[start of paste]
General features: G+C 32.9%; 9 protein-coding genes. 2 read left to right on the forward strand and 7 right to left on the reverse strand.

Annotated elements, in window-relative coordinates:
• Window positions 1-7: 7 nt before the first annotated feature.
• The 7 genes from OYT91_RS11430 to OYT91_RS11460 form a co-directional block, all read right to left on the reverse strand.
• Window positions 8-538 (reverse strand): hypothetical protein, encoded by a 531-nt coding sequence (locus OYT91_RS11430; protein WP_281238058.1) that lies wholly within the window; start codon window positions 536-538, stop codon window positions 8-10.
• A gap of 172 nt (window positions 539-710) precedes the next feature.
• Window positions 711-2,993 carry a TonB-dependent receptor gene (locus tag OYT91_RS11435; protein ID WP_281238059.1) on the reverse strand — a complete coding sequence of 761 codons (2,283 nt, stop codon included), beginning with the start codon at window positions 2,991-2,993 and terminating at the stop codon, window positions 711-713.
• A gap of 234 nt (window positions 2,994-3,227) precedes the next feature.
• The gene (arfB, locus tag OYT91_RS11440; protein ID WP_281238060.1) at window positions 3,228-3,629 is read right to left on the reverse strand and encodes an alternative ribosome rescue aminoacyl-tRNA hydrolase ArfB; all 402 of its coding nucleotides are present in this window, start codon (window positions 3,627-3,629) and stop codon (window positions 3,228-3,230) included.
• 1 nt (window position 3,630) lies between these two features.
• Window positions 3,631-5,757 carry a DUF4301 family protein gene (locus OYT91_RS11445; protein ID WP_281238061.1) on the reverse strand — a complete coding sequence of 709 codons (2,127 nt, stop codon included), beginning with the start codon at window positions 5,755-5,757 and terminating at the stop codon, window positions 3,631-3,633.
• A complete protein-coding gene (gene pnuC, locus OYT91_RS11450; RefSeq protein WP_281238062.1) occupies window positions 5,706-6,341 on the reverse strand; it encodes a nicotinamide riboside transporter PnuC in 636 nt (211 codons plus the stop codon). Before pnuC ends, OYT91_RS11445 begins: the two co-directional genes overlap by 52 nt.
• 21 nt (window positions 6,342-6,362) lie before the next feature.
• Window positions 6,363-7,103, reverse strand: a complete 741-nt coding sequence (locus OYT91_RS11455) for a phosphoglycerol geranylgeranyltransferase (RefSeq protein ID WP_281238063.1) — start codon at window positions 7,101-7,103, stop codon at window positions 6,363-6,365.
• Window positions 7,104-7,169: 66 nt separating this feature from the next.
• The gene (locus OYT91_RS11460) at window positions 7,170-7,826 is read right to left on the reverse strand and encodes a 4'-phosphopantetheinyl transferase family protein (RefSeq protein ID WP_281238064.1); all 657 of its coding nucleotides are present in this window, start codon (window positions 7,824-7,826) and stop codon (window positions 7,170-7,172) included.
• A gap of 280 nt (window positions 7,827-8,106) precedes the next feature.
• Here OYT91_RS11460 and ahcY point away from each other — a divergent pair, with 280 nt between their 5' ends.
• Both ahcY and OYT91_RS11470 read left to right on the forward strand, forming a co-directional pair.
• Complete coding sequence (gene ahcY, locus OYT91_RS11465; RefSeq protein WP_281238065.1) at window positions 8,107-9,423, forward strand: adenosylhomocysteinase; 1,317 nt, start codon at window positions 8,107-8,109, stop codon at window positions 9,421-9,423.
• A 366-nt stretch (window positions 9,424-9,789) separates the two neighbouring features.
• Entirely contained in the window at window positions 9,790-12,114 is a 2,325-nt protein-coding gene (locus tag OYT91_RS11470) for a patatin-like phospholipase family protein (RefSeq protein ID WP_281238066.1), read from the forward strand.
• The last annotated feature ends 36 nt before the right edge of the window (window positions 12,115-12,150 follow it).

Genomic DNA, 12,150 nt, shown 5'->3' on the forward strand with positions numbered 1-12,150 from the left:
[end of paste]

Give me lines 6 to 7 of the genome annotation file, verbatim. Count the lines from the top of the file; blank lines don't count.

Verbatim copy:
• A gap of 172 nt (window positions 539-710) precedes the next feature.
• Window positions 711-2,993 carry a TonB-dependent receptor gene (locus tag OYT91_RS11435; protein ID WP_281238059.1) on the reverse strand — a complete coding sequence of 761 codons (2,283 nt, stop codon included), beginning with the start codon at window positions 2,991-2,993 and terminating at the stop codon, window positions 711-713.